Two men loom over the history of Loretto. The first, Price Demetrius Augustine Gallitzin, was a Russian prince responsible for the founding of Loretto in 1799. Once cradled in the arms of Catherine the Great, Gallitzin rejected the career path his father chose for him in the Russian military, and instead followed his mother’s spiritual leanings towards the Roman Catholic church. With a letter of recommendation from John Carroll, he was sent to America for educational purposes, where he remained and entered the priesthood not long after his arrival. In Loretto, Gallitzin founded the first english speaking Roman Catholic settlement west of the Allegheny Front.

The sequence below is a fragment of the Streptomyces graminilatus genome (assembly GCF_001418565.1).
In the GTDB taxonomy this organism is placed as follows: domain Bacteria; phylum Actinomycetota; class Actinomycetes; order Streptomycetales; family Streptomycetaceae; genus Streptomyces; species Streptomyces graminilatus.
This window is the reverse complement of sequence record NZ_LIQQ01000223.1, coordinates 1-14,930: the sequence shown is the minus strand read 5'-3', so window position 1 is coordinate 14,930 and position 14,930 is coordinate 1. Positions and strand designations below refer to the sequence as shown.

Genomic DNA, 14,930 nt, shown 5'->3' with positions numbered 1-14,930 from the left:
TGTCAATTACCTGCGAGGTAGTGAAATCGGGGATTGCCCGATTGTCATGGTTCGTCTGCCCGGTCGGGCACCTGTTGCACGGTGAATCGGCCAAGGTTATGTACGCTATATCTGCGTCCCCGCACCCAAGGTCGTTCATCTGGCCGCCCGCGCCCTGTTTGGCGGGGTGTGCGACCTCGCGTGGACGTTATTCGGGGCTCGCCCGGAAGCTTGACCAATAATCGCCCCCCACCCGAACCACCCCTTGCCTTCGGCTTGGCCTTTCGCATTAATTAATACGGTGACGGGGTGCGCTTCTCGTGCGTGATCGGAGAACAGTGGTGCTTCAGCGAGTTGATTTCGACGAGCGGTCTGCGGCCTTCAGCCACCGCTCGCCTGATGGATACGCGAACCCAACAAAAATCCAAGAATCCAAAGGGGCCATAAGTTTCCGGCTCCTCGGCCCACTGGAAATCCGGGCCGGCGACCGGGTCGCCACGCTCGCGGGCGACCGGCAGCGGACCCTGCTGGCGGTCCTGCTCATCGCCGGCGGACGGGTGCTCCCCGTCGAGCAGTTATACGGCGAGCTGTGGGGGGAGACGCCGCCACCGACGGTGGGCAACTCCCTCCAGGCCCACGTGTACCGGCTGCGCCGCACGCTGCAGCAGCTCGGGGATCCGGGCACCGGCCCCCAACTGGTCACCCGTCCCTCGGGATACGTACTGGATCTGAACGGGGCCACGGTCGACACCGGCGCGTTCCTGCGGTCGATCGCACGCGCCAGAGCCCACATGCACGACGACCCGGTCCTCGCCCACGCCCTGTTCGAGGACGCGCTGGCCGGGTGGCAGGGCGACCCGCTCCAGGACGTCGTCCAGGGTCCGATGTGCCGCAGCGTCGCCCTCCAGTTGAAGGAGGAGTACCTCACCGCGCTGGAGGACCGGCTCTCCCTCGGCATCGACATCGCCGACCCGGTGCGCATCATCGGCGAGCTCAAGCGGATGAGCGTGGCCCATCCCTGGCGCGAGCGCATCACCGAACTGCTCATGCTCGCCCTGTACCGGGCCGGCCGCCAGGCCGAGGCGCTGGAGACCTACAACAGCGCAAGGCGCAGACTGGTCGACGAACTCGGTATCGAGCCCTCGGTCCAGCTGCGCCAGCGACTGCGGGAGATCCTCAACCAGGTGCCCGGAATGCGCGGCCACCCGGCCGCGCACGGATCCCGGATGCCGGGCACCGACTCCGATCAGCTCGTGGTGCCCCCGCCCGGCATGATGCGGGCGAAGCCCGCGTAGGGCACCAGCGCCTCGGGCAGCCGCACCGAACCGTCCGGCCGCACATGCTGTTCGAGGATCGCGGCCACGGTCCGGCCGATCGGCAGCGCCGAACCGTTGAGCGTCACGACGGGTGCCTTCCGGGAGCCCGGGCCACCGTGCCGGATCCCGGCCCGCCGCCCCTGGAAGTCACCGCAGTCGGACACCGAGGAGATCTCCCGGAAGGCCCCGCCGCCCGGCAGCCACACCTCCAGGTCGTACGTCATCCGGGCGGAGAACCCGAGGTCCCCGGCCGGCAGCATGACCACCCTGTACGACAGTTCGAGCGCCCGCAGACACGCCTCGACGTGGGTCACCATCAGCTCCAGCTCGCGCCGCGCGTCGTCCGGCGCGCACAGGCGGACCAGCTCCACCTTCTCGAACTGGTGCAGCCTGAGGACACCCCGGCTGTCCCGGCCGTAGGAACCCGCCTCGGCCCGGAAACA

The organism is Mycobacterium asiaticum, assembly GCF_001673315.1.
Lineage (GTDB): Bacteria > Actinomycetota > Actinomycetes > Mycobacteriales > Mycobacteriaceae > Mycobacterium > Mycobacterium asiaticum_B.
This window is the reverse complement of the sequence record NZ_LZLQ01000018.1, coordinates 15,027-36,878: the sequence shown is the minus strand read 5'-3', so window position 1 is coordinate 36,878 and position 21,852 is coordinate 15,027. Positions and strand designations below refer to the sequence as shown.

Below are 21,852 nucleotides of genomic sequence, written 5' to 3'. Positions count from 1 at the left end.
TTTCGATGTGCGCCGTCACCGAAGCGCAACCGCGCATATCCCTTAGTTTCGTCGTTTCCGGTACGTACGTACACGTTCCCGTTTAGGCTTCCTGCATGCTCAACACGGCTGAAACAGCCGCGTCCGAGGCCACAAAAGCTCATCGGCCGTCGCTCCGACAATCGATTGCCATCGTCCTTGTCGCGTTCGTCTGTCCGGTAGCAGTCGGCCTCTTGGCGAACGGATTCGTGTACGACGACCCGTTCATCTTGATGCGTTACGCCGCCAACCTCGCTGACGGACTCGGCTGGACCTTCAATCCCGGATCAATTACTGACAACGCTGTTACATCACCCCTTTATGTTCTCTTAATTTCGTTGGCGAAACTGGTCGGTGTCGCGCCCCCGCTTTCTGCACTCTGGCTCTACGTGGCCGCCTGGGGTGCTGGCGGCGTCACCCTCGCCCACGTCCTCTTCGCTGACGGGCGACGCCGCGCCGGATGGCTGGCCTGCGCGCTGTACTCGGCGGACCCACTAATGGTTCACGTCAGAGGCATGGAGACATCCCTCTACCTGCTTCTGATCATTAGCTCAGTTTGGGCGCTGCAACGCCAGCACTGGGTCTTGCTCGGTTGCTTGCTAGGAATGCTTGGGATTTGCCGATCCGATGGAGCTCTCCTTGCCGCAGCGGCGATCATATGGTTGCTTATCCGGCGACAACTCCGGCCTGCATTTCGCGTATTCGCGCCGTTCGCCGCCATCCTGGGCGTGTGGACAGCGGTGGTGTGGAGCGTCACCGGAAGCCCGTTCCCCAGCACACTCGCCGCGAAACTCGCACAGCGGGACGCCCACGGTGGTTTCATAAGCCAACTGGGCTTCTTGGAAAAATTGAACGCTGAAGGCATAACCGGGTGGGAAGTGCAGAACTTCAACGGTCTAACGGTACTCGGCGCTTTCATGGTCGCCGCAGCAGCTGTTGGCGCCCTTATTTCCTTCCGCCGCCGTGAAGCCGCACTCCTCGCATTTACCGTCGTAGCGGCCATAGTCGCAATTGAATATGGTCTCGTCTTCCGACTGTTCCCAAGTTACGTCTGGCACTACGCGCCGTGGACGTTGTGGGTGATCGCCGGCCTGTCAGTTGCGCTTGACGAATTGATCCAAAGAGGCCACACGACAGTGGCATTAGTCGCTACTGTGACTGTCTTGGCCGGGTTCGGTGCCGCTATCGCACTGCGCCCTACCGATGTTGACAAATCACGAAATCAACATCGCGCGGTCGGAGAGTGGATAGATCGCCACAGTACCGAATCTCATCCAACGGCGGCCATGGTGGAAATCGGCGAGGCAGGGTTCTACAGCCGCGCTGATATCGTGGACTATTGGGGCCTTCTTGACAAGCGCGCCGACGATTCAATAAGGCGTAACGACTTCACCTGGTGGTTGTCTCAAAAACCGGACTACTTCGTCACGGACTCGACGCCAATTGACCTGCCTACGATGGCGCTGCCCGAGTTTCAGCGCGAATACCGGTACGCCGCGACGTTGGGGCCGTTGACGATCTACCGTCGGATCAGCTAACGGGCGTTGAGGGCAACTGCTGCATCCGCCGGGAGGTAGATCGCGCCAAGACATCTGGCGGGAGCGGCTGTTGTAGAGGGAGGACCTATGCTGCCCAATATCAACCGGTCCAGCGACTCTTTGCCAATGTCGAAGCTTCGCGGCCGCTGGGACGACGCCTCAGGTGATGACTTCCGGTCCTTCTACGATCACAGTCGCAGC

Later, Charles M. Schwab (of steel magnate fame, not finance) would grow up in Loretto, attend Saint Francis College (though not graduate), and frequently return to his hometown. Schwab gained incredible wealth as he developed the Bethlehem Steel Company into one of the largest companies in the world. He used some of his fortunes to construct his Loretto estate, Immergrün (german for evergreen), which is visible from many vantage points in Loretto and the Saint Francis campus. Given the Catholic underpinnings of Loretto, the legacy of its most famous resident is certainly ironic. Schwab spent freely, lived a fast lifestyle (his only child was born to his mistress) and died broke. After his death in 1939, Immergrün was sold by his estate. It is now owned by the Fransciscan Friars and is an active friary. Though the gardens surrounding Immergrün are open to the public, Immergrün itself is not.